Veteran’s Benefits: A Primer on Pensions
As our nation’s veterans grow older, they face increased health and financial challenges. Fortunately, their service in our nation’s military may qualify them for benefits from the Department of Veterans Affairs (“VA”) to help them overcome these challenges. Elderly veterans may be eligible for a wide-variety of benefits, including home loans, insurance, disability compensation, pension, health care, and burial. This article will focus on pension benefits and touch upon long term care at the Soldiers’ Home.
Wartime veterans who are at least 65 years of age and have limited or no income may qualify for the Veterans Pension benefit. When calculating the amount of the pension, the VA deducts the veteran’s countable income from the annual pension limit. The pension can provide additional income up the annual pension limit. When there are also significant health concerns, Aid and Attendance (“A&A”) benefits or Housebound benefits may be added to the annual pension limit. It is important to note that A&A and Housebound benefits may also be available to the veteran’s spouse.
The eligibility rules for the pension benefit require that the veteran must have (1) served at least 90 days of active service, 1 day of which was during war time, and (2) been discharged honorably. Veterans who entered active duty after September 7, 1980, will need to have served at least 24 months or a whole tour, including 1 day during war time, but with some exceptions. This pension would also be available to a veteran who is totally and permanently disabled or a patient in a nursing home receiving skilled nursing care.
Aside from meeting the service criteria, the veteran must have countable family income that is below the yearly limit and assets that are valued at or less than the net worth limitation, which counts all assets except the primary residence, one automobile, and personal effects. The VA has also implemented a 3-year look-back period, which requires disclosure of any transactions involving gifting of or selling assets below market value during this 3-year period. Such transactions would delay the start of VA pension benefit payments.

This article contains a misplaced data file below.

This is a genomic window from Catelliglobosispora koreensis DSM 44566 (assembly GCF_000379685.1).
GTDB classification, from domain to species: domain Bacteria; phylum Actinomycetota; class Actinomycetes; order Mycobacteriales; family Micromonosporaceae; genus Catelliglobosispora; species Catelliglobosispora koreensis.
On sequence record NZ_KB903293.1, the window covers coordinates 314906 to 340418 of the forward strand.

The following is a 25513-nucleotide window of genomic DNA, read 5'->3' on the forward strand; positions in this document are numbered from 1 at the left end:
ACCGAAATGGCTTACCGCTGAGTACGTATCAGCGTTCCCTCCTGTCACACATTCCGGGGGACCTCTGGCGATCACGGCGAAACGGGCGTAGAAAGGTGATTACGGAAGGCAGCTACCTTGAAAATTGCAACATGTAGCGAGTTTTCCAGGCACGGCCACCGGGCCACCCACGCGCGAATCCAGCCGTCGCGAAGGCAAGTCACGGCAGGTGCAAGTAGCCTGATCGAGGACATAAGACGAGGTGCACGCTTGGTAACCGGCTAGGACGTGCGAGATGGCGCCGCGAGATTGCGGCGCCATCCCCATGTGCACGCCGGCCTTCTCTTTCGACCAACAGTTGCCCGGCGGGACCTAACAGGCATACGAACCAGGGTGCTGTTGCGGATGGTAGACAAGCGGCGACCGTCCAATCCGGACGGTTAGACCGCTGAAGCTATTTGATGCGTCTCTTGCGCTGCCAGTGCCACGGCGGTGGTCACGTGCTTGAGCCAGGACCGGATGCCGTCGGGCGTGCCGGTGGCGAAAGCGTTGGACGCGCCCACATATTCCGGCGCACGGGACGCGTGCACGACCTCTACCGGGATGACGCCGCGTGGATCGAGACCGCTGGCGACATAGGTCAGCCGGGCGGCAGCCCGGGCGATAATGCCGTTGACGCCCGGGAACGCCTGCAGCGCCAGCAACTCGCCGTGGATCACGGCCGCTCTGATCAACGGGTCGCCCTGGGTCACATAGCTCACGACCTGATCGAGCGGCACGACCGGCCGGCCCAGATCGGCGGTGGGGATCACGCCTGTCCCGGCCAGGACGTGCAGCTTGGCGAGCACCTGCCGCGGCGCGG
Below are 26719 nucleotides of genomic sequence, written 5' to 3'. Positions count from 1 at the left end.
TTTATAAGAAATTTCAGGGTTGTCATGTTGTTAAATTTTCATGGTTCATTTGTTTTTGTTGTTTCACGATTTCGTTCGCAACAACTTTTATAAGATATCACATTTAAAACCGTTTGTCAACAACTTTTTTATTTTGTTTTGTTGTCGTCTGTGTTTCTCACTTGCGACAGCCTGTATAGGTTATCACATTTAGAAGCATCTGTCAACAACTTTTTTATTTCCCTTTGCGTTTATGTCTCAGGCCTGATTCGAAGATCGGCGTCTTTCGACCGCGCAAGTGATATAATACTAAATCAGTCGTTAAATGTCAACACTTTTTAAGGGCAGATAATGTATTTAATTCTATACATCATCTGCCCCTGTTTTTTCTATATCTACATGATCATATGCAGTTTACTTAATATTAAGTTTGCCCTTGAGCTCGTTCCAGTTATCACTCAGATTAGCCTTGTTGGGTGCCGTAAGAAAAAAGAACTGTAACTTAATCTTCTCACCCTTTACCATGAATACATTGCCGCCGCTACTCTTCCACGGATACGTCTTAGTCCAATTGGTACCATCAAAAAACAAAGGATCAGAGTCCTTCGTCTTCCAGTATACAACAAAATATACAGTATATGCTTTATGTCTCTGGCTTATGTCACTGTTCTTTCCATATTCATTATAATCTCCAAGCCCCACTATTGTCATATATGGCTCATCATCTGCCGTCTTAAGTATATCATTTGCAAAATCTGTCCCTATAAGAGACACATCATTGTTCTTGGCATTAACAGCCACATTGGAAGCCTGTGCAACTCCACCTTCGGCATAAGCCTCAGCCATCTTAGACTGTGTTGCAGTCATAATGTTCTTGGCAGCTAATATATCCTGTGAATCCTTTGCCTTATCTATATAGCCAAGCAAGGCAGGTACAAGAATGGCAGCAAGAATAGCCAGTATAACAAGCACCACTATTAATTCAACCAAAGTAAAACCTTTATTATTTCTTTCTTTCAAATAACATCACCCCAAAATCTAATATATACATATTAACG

Once eligibility for the basic pension is established, veterans who are seriously disabled may be able to qualify for an increased monthly pension amount under the A&A or Housebound programs. A&A benefits are available when the veteran meets 1 of these additional criteria:
(1) requires aid to perform personal functions, such as bathing, feeding, dressing, and toileting;
(2) is bedridden due to their disability or disabilities;
(3) is a patient in a nursing home due to mental or physical incapacity; or
(4) is blind, or nearly blind within specific criteria.
Alternatively, a veteran may qualify for an increase due to Housebound Pension benefits. Veterans are eligible for these additional benefits when they have (1) a single permanent 100% rated disability causing permanent and substantial confinement to their residence; or (2) a single permanent 100% rated disability and another 60% rated disability or disabilities. When applying, veterans would need to provide documentation from a physician or other attending medical professional proving the specific medical criteria needed to warrant the increased A&A or Housebound benefits.
When a veteran requires long term care, obtaining admission into the Soldiers’ Home may be an option. These homes are provided by the joint efforts of the state veterans department and the VA. Most of these homes are nursing homes, although some provide assisted living and other care. To be eligible, aside from being honorably discharged, veterans must have (1) served 180 days of regular active-duty service; (2) served 90 days of active-duty service, at least 1 day of which was during wartime; or (3) served in wartime and were awarded the Purple Heart or received a service-connected disability. Unlike MassHealth, the Soldiers’ Home does not have an asset limit, nor does it penalize gifting. Rather, the Soldiers’ Home bases its cost on the veteran’s income, with the maximum cost being just under $1,000 per month, which is clearly much less than the private pay rate at any comparable local facility. A primary drawback is the length of the wait list with up to 1.5 years waiting not being uncommon.
A veteran can apply by submitting their own application, or they can work with an accredited attorney, claims agent, or Veterans Service Organization. To access a list of authorized representatives to assist with claiming VA benefits, you can visit https://www.va.gov/ogc/apps/accreditation/index.asp. As obtaining eligibility for these benefits can ensure an appropriate quality of life and care, as well as ease financial burdens, every veteran is encouraged to inquire into their eligibility.
Gina M. Barry is a Partner with the law firm of Bacon Wilson, P.C., Attorneys at Law. She is a member of the National Association of Elder Law Attorneys, the Estate Planning Council, and the Western Massachusetts Elder Care Professionals Association. She concentrates her practice in the areas of Estate and Asset Protection Planning, Probate and Trust Administration, Guardianships, Conservatorships, and Residential Real Estate here in MA and in CT. Gina may be reached at (413) 781-0560 or [email protected]